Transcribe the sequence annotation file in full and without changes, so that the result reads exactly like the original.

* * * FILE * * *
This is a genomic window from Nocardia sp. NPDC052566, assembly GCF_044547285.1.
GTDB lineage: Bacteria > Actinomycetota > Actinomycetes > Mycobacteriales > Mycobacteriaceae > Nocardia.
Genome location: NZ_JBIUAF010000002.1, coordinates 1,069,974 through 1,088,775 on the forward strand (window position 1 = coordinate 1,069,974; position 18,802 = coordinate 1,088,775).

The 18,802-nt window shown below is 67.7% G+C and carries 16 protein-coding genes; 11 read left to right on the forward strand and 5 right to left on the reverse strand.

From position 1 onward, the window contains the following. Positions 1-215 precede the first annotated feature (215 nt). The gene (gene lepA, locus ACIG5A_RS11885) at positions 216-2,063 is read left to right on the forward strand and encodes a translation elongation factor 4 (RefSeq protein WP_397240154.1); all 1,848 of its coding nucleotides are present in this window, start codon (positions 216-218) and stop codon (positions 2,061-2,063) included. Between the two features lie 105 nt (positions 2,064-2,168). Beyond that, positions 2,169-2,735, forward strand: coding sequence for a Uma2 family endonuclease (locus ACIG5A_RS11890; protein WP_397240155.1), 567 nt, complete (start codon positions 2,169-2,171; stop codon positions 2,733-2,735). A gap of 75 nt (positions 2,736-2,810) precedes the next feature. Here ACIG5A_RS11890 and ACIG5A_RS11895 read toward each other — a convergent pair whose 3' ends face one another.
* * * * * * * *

This is a genomic window from Nocardia sp. NPDC052566, assembly GCF_044547285.1.
GTDB lineage: Bacteria > Actinomycetota > Actinomycetes > Mycobacteriales > Mycobacteriaceae > Nocardia.
Genome location: NZ_JBIUAF010000002.1, coordinates 1,069,974 through 1,088,775 on the forward strand (window position 1 = coordinate 1,069,974; position 18,802 = coordinate 1,088,775).

The 18,802-nt window shown below is 67.7% G+C and carries 16 protein-coding genes; 11 read left to right on the forward strand and 5 right to left on the reverse strand.

From position 1 onward, the window contains the following. Positions 1-215 precede the first annotated feature (215 nt). The gene (gene lepA, locus ACIG5A_RS11885) at positions 216-2,063 is read left to right on the forward strand and encodes a translation elongation factor 4 (RefSeq protein WP_397240154.1); all 1,848 of its coding nucleotides are present in this window, start codon (positions 216-218) and stop codon (positions 2,061-2,063) included. Between the two features lie 105 nt (positions 2,064-2,168). Beyond that, positions 2,169-2,735, forward strand: coding sequence for a Uma2 family endonuclease (locus ACIG5A_RS11890; protein WP_397240155.1), 567 nt, complete (start codon positions 2,169-2,171; stop codon positions 2,733-2,735). A gap of 75 nt (positions 2,736-2,810) precedes the next feature. Here ACIG5A_RS11890 and ACIG5A_RS11895 read toward each other — a convergent pair whose 3' ends face one another.